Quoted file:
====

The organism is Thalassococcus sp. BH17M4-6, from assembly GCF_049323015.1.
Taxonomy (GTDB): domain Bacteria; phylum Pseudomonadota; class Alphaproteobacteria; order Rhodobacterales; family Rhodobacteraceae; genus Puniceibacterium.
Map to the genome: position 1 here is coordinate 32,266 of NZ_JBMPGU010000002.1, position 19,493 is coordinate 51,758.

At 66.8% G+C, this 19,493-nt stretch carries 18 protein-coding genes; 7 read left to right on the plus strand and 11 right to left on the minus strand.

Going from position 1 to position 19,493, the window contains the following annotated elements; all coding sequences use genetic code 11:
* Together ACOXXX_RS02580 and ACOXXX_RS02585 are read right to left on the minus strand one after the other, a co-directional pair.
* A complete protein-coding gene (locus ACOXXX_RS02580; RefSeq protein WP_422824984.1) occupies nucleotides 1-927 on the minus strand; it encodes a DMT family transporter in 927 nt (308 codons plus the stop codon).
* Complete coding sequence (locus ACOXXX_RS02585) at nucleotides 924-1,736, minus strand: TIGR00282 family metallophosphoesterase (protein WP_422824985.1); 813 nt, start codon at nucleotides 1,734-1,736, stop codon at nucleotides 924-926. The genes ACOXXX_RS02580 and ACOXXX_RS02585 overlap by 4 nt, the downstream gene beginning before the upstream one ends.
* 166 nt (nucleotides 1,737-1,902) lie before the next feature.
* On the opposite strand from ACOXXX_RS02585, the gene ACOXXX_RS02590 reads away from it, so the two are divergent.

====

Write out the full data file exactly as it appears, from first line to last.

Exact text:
The organism is Thalassococcus sp. BH17M4-6, from assembly GCF_049323015.1.
Taxonomy (GTDB): domain Bacteria; phylum Pseudomonadota; class Alphaproteobacteria; order Rhodobacterales; family Rhodobacteraceae; genus Puniceibacterium.
Map to the genome: position 1 here is coordinate 32,266 of NZ_JBMPGU010000002.1, position 19,493 is coordinate 51,758.

At 66.8% G+C, this 19,493-nt stretch carries 18 protein-coding genes; 7 read left to right on the plus strand and 11 right to left on the minus strand.

Going from position 1 to position 19,493, the window contains the following annotated elements; all coding sequences use genetic code 11:
* Together ACOXXX_RS02580 and ACOXXX_RS02585 are read right to left on the minus strand one after the other, a co-directional pair.
* A complete protein-coding gene (locus ACOXXX_RS02580; RefSeq protein WP_422824984.1) occupies nucleotides 1-927 on the minus strand; it encodes a DMT family transporter in 927 nt (308 codons plus the stop codon).
* Complete coding sequence (locus ACOXXX_RS02585) at nucleotides 924-1,736, minus strand: TIGR00282 family metallophosphoesterase (protein WP_422824985.1); 813 nt, start codon at nucleotides 1,734-1,736, stop codon at nucleotides 924-926. The genes ACOXXX_RS02580 and ACOXXX_RS02585 overlap by 4 nt, the downstream gene beginning before the upstream one ends.
* 166 nt (nucleotides 1,737-1,902) lie before the next feature.
* On the opposite strand from ACOXXX_RS02585, the gene ACOXXX_RS02590 reads away from it, so the two are divergent.